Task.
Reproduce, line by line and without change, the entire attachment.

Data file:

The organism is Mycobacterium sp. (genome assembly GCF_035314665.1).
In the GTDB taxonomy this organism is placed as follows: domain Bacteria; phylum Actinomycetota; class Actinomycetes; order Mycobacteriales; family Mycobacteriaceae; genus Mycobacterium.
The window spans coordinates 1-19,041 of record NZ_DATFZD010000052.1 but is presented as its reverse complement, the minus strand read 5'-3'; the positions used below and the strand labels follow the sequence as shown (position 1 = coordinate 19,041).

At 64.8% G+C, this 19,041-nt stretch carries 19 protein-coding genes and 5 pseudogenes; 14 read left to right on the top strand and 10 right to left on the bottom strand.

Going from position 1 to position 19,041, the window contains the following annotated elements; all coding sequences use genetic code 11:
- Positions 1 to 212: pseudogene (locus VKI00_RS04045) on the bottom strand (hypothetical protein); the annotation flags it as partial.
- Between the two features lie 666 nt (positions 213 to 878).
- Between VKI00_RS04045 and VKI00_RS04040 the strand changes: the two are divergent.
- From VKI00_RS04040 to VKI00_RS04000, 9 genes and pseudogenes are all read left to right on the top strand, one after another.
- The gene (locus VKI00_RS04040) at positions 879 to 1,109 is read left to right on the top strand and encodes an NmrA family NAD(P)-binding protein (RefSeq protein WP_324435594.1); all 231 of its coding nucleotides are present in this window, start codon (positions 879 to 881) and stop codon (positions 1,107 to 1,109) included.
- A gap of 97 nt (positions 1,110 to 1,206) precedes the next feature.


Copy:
The organism is Mycobacterium sp. (genome assembly GCF_035314665.1).
In the GTDB taxonomy this organism is placed as follows: domain Bacteria; phylum Actinomycetota; class Actinomycetes; order Mycobacteriales; family Mycobacteriaceae; genus Mycobacterium.
The window spans coordinates 1-19,041 of record NZ_DATFZD010000052.1 but is presented as its reverse complement, the minus strand read 5'-3'; the positions used below and the strand labels follow the sequence as shown (position 1 = coordinate 19,041).

At 64.8% G+C, this 19,041-nt stretch carries 19 protein-coding genes and 5 pseudogenes; 14 read left to right on the top strand and 10 right to left on the bottom strand.

Going from position 1 to position 19,041, the window contains the following annotated elements; all coding sequences use genetic code 11:
- Positions 1 to 212: pseudogene (locus VKI00_RS04045) on the bottom strand (hypothetical protein); the annotation flags it as partial.
- Between the two features lie 666 nt (positions 213 to 878).
- Between VKI00_RS04045 and VKI00_RS04040 the strand changes: the two are divergent.
- From VKI00_RS04040 to VKI00_RS04000, 9 genes and pseudogenes are all read left to right on the top strand, one after another.
- The gene (locus VKI00_RS04040) at positions 879 to 1,109 is read left to right on the top strand and encodes an NmrA family NAD(P)-binding protein (RefSeq protein WP_324435594.1); all 231 of its coding nucleotides are present in this window, start codon (positions 879 to 881) and stop codon (positions 1,107 to 1,109) included.
- A gap of 97 nt (positions 1,110 to 1,206) precedes the next feature.